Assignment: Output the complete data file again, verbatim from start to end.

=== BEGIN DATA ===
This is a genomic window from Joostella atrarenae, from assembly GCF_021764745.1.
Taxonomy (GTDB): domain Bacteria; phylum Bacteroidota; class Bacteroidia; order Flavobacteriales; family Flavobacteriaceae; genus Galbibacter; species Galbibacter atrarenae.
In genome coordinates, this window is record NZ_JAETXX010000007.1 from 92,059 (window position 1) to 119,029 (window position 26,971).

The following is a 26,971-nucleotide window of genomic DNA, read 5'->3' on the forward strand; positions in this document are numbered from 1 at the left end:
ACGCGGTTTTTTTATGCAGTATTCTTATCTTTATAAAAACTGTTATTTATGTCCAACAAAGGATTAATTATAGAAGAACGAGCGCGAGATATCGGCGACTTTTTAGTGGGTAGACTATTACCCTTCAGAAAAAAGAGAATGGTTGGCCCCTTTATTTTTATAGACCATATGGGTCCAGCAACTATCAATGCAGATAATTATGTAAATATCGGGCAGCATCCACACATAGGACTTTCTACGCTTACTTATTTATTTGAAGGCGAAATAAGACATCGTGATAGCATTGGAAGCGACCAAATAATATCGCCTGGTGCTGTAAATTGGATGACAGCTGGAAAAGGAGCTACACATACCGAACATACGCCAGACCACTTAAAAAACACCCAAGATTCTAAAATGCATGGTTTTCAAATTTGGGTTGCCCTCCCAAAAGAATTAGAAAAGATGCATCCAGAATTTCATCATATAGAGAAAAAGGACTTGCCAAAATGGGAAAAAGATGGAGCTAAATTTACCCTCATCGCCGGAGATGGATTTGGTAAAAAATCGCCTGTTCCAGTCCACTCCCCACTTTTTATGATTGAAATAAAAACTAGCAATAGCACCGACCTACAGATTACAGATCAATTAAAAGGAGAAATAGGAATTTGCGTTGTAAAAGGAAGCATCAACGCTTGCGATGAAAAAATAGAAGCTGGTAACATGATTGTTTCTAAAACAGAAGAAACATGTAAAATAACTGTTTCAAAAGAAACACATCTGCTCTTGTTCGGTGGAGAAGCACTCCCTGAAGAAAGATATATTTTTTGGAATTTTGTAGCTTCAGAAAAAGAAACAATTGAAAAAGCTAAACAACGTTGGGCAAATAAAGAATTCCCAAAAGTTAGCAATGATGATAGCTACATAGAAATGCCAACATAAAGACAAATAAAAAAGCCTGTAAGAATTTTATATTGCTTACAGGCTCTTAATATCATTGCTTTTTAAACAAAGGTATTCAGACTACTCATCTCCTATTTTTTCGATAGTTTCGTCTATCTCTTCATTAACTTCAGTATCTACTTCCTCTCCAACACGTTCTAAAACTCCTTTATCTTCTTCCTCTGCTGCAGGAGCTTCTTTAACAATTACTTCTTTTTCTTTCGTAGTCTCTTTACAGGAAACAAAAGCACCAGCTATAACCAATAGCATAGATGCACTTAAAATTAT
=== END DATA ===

This is a genomic window from Joostella atrarenae, from assembly GCF_021764745.1.
Taxonomy (GTDB): domain Bacteria; phylum Bacteroidota; class Bacteroidia; order Flavobacteriales; family Flavobacteriaceae; genus Galbibacter; species Galbibacter atrarenae.
In genome coordinates, this window is record NZ_JAETXX010000007.1 from 92,059 (window position 1) to 119,029 (window position 26,971).

The following is a 26,971-nucleotide window of genomic DNA, read 5'->3' on the forward strand; positions in this document are numbered from 1 at the left end:
ACGCGGTTTTTTTATGCAGTATTCTTATCTTTATAAAAACTGTTATTTATGTCCAACAAAGGATTAATTATAGAAGAACGAGCGCGAGATATCGGCGACTTTTTAGTGGGTAGACTATTACCCTTCAGAAAAAAGAGAATGGTTGGCCCCTTTATTTTTATAGACCATATGGGTCCAGCAACTATCAATGCAGATAATTATGTAAATATCGGGCAGCATCCACACATAGGACTTTCTACGCTTACTTATTTATTTGAAGGCGAAATAAGACATCGTGATAGCATTGGAAGCGACCAAATAATATCGCCTGGTGCTGTAAATTGGATGACAGCTGGAAAAGGAGCTACACATACCGAACATACGCCAGACCACTTAAAAAACACCCAAGATTCTAAAATGCATGGTTTTCAAATTTGGGTTGCCCTCCCAAAAGAATTAGAAAAGATGCATCCAGAATTTCATCATATAGAGAAAAAGGACTTGCCAAAATGGGAAAAAGATGGAGCTAAATTTACCCTCATCGCCGGAGATGGATTTGGTAAAAAATCGCCTGTTCCAGTCCACTCCCCACTTTTTATGATTGAAATAAAAACTAGCAATAGCACCGACCTACAGATTACAGATCAATTAAAAGGAGAAATAGGAATTTGCGTTGTAAAAGGAAGCATCAACGCTTGCGATGAAAAAATAGAAGCTGGTAACATGATTGTTTCTAAAACAGAAGAAACATGTAAAATAACTGTTTCAAAAGAAACACATCTGCTCTTGTTCGGTGGAGAAGCACTCCCTGAAGAAAGATATATTTTTTGGAATTTTGTAGCTTCAGAAAAAGAAACAATTGAAAAAGCTAAACAACGTTGGGCAAATAAAGAATTCCCAAAAGTTAGCAATGATGATAGCTACATAGAAATGCCAACATAAAGACAAATAAAAAAGCCTGTAAGAATTTTATATTGCTTACAGGCTCTTAATATCATTGCTTTTTAAACAAAGGTATTCAGACTACTCATCTCCTATTTTTTCGATAGTTTCGTCTATCTCTTCATTAACTTCAGTATCTACTTCCTCTCCAACACGTTCTAAAACTCCTTTATCTTCTTCCTCTGCTGCAGGAGCTTCTTTAACAATTACTTCTTTTTCTTTCGTAGTCTCTTTACAGGAAACAAAAGCACCAGCTATAACCAATAGCATAGATGCACTTAAAATTAT